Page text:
MARCH 6, 1964.
CONTINENTAL CASUALTY COMPANY, A CORPORATION, AND NEW HAMPSHIRE INSURANCE COMPANY, A CORPORATION, PLAINTIFFS-APPELLEES,
WILLIAM F. FLEMING, DEFENDANT-APPELLANT.
Appeal from the Circuit Court of Coles County; the Hon. ROBERT
F. COTTON, Judge, presiding. Affirmed.
This is an appeal by the defendant, William F. Fleming, from two judgments, one in favor of the plaintiff Continental Casualty Company for $570.48 and one in favor of the plaintiff New Hampshire Insurance Company for $570.48. After the plaintiff Continental Casualty Company filed its complaint, the plaintiff New Hampshire Insurance Company intervened and filed its complaint also against the defendant. Motions to dismiss were denied, and the defendant answered, denying most of the substantial allegations thereof, but not denying the allegations that the plaintiffs were corporations authorized to do business in Illinois. A trial before a jury was had, but at the close of all the evidence the court directed verdicts in favor of the plaintiff Continental Casualty Company for $570.48 and in favor of the plaintiff New Hampshire Insurance Company for $570.48. Judgments were entered thereon. The defendant's post trial motion was denied and this appeal followed.
Both plaintiff insurance companies had paid a single collision damage loss on the same insured vehicle arising out of the same accident. Thereafter the plaintiffs ascertained that the defendant had been paid by both of them for the same loss and each demanded a refund from the defendant, which the defendant refused. It is not denied that the two policies of insurance were in force at the time on the same vehicle. The court allowed a recovery for each plaintiff in the foregoing amount of $570.48, which was computed after giving the defendant credit for one-half the applicable premiums paid, and which judgments, in effect, require the defendant to refund to each plaintiff one-half of the smaller of the two payments, namely, that of the Continental Casualty Company, which was for $1,316.97 (which check the defendant had kept), and which judgments, in effect, required the plaintiffs to pro rate or share the larger of the two payments, namely, that of New Hampshire Insurance Company, $1516.97, which was the amount of insurance proceeds actually ultimately paid and delivered by check to the repair man who repaired the damaged car.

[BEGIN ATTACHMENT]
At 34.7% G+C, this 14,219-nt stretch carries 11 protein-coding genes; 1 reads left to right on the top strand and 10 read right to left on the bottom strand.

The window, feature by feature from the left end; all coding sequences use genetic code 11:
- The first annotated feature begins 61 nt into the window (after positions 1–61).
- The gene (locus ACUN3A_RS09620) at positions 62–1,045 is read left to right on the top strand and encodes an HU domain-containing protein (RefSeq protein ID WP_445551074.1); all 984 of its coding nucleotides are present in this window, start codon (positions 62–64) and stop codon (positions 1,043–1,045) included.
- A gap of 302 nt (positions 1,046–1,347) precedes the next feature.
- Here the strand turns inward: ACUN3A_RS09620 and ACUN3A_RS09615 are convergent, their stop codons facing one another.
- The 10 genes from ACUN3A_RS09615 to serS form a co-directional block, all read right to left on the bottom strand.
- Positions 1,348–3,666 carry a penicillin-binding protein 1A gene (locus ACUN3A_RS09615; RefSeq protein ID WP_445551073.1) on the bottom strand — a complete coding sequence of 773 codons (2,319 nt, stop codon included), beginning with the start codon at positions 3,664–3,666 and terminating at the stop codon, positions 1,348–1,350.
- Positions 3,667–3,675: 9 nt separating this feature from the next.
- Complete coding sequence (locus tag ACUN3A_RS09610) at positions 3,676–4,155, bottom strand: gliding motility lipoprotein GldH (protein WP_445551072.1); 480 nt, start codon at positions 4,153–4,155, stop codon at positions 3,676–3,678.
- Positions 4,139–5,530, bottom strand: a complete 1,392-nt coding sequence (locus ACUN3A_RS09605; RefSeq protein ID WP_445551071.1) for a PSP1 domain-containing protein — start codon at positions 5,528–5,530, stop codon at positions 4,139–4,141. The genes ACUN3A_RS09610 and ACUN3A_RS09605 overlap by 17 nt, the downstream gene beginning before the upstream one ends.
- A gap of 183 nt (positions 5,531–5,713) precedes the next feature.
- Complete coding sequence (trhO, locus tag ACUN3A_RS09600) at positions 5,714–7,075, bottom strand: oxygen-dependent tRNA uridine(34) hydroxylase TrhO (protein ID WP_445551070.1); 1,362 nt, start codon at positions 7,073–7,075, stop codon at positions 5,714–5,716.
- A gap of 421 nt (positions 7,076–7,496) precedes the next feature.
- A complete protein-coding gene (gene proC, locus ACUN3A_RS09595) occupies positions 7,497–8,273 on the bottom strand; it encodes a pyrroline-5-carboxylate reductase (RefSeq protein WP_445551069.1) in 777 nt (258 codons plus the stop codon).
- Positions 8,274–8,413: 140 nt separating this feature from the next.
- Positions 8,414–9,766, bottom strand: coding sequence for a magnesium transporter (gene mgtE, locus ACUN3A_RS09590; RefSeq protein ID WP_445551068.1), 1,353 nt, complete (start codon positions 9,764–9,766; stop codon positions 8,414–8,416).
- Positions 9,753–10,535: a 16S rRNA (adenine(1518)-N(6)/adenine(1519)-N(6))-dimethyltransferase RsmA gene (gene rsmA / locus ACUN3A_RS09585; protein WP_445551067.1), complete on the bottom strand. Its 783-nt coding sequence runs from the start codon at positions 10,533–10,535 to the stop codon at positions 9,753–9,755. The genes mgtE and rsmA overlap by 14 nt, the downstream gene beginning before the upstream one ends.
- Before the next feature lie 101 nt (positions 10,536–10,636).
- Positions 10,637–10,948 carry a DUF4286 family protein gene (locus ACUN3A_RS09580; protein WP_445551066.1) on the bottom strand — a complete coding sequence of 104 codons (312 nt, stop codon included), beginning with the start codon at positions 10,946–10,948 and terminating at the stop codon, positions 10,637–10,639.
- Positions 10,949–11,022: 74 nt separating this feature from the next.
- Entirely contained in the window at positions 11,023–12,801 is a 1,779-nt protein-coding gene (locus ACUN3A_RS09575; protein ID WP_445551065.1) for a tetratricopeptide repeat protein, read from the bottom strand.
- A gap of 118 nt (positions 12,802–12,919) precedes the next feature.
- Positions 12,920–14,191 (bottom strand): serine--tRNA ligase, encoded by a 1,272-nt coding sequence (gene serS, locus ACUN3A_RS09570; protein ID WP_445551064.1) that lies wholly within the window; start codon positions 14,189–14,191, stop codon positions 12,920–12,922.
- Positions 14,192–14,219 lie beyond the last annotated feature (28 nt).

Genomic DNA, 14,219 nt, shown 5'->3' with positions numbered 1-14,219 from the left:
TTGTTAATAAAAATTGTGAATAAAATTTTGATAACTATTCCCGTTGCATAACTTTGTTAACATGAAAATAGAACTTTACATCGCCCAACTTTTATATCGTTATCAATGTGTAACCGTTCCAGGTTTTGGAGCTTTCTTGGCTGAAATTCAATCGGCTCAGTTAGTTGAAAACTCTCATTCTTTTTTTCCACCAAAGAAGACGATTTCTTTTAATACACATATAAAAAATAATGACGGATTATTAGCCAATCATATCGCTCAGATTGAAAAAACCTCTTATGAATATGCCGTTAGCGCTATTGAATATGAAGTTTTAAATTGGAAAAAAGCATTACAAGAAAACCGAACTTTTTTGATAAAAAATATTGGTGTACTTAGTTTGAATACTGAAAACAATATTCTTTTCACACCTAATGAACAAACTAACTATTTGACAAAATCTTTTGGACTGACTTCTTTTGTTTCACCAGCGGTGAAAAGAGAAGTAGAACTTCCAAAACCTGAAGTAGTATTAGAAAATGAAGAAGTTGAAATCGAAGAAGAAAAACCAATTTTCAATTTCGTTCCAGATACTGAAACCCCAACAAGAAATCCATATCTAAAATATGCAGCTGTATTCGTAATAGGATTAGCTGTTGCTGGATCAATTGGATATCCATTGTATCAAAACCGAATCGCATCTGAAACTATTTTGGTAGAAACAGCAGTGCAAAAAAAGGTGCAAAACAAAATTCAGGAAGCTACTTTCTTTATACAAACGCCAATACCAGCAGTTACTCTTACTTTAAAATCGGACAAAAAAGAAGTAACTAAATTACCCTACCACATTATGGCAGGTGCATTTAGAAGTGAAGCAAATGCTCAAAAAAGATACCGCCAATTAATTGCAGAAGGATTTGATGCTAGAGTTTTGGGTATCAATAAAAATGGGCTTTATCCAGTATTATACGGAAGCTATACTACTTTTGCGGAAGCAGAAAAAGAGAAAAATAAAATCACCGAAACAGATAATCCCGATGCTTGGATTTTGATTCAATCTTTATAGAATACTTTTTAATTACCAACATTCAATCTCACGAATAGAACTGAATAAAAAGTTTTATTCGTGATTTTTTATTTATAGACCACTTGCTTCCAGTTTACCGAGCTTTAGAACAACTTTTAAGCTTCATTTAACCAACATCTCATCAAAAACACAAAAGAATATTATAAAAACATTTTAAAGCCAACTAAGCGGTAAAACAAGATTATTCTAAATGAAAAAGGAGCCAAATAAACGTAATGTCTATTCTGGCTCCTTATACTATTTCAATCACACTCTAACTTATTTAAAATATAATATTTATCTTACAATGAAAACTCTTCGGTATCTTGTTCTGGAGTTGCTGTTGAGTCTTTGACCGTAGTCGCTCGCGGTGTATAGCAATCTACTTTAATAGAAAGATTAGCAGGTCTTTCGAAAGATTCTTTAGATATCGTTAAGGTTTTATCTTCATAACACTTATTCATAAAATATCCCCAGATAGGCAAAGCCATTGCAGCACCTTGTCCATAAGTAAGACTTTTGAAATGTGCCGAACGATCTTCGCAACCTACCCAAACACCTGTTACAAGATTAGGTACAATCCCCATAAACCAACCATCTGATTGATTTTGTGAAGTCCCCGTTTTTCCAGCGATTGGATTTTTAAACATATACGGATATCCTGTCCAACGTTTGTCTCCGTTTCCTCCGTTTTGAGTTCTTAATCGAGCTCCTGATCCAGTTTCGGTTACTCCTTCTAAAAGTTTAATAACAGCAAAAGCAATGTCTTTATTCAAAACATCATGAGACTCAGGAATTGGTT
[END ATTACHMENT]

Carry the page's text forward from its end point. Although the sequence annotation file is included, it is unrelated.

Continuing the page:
The plaintiff Continental Casualty Company in its complaint, as amended, alleged that it was a corporation authorized to do business in Illinois and that on October 4, 1959, it issued a policy of insurance to Columbia Machine, Inc., which, inter alia, covered a certain 1959 Chrysler Crown Imperial automobile owned by the defendant, William F. Fleming (an employee of Columbia Machine, Inc.); that the coverage, in part, included $100 deductible collision insurance; that the defendant was involved in an automobile accident on January 12, 1960, and damages to his automobile were sustained in the amount of $1416.97; that the automobile was repaired; and that upon receipt of a claim by the defendant for reimbursement the plaintiff paid the defendant $1316.97 (being that loss, as so reported, less the $100 deductible). That plaintiff further alleged that at the time of the occurrence the defendant also had a policy covering the same automobile, with $50 deductible collision insurance, with New Hampshire Insurance Company; that on receipt of a claim by the defendant to New Hampshire Insurance Company for the same damages to the same automobile arising out of the same occurrence, a duplicate payment was made to the defendant by the New Hampshire Insurance Company of $1466.97 (being the loss, as reported to that company, less the $50 deductible thereunder); and that Continental had no knowledge of the New Hampshire policy at the time Continental paid the defendant. The plaintiff Continental alleged its $1316.97 payment was made through mistake, the defendant was not entitled thereto, and, as amended, prayed judgment for $658.48 (one-half of the $1316.97 payment of Continental).